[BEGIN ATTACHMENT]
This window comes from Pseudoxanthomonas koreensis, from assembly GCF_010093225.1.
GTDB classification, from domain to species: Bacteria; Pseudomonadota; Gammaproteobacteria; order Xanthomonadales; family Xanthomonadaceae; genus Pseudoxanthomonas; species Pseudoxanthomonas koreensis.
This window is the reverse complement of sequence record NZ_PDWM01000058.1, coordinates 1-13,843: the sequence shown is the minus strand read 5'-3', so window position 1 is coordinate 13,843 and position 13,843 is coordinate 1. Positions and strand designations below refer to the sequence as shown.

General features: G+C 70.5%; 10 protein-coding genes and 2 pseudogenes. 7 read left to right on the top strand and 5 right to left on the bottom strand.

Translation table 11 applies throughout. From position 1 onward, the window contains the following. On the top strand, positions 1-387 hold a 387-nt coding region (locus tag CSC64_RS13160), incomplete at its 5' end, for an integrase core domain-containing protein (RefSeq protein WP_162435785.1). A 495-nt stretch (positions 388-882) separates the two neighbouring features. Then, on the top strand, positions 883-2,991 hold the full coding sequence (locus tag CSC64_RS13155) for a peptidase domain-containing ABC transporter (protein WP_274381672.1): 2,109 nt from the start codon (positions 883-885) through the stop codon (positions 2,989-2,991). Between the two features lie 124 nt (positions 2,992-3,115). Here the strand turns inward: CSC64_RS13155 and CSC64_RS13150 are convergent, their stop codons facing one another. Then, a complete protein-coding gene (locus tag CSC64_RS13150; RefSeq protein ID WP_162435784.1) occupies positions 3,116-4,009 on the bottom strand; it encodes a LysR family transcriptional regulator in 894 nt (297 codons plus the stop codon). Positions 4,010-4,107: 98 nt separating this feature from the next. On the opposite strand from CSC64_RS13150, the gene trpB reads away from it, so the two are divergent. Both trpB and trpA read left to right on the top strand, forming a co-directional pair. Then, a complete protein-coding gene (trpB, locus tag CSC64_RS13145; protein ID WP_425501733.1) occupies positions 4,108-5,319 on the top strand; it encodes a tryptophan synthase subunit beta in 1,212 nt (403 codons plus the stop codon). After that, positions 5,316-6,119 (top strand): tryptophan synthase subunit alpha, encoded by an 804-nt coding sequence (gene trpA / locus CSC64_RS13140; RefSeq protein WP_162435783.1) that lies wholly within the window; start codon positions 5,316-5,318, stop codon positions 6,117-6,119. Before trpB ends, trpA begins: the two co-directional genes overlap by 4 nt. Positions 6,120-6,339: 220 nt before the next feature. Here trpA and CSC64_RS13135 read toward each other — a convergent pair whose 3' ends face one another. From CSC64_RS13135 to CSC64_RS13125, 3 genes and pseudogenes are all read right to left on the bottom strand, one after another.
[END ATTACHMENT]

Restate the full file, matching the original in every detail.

This window comes from Pseudoxanthomonas koreensis, from assembly GCF_010093225.1.
GTDB classification, from domain to species: Bacteria; Pseudomonadota; Gammaproteobacteria; order Xanthomonadales; family Xanthomonadaceae; genus Pseudoxanthomonas; species Pseudoxanthomonas koreensis.
This window is the reverse complement of sequence record NZ_PDWM01000058.1, coordinates 1-13,843: the sequence shown is the minus strand read 5'-3', so window position 1 is coordinate 13,843 and position 13,843 is coordinate 1. Positions and strand designations below refer to the sequence as shown.

General features: G+C 70.5%; 10 protein-coding genes and 2 pseudogenes. 7 read left to right on the top strand and 5 right to left on the bottom strand.

Translation table 11 applies throughout. From position 1 onward, the window contains the following. On the top strand, positions 1-387 hold a 387-nt coding region (locus tag CSC64_RS13160), incomplete at its 5' end, for an integrase core domain-containing protein (RefSeq protein WP_162435785.1). A 495-nt stretch (positions 388-882) separates the two neighbouring features. Then, on the top strand, positions 883-2,991 hold the full coding sequence (locus tag CSC64_RS13155) for a peptidase domain-containing ABC transporter (protein WP_274381672.1): 2,109 nt from the start codon (positions 883-885) through the stop codon (positions 2,989-2,991). Between the two features lie 124 nt (positions 2,992-3,115). Here the strand turns inward: CSC64_RS13155 and CSC64_RS13150 are convergent, their stop codons facing one another. Then, a complete protein-coding gene (locus tag CSC64_RS13150; RefSeq protein ID WP_162435784.1) occupies positions 3,116-4,009 on the bottom strand; it encodes a LysR family transcriptional regulator in 894 nt (297 codons plus the stop codon). Positions 4,010-4,107: 98 nt separating this feature from the next. On the opposite strand from CSC64_RS13150, the gene trpB reads away from it, so the two are divergent. Both trpB and trpA read left to right on the top strand, forming a co-directional pair. Then, a complete protein-coding gene (trpB, locus tag CSC64_RS13145; protein ID WP_425501733.1) occupies positions 4,108-5,319 on the top strand; it encodes a tryptophan synthase subunit beta in 1,212 nt (403 codons plus the stop codon). After that, positions 5,316-6,119 (top strand): tryptophan synthase subunit alpha, encoded by an 804-nt coding sequence (gene trpA / locus CSC64_RS13140; RefSeq protein WP_162435783.1) that lies wholly within the window; start codon positions 5,316-5,318, stop codon positions 6,117-6,119. Before trpB ends, trpA begins: the two co-directional genes overlap by 4 nt. Positions 6,120-6,339: 220 nt before the next feature. Here trpA and CSC64_RS13135 read toward each other — a convergent pair whose 3' ends face one another. From CSC64_RS13135 to CSC64_RS13125, 3 genes and pseudogenes are all read right to left on the bottom strand, one after another.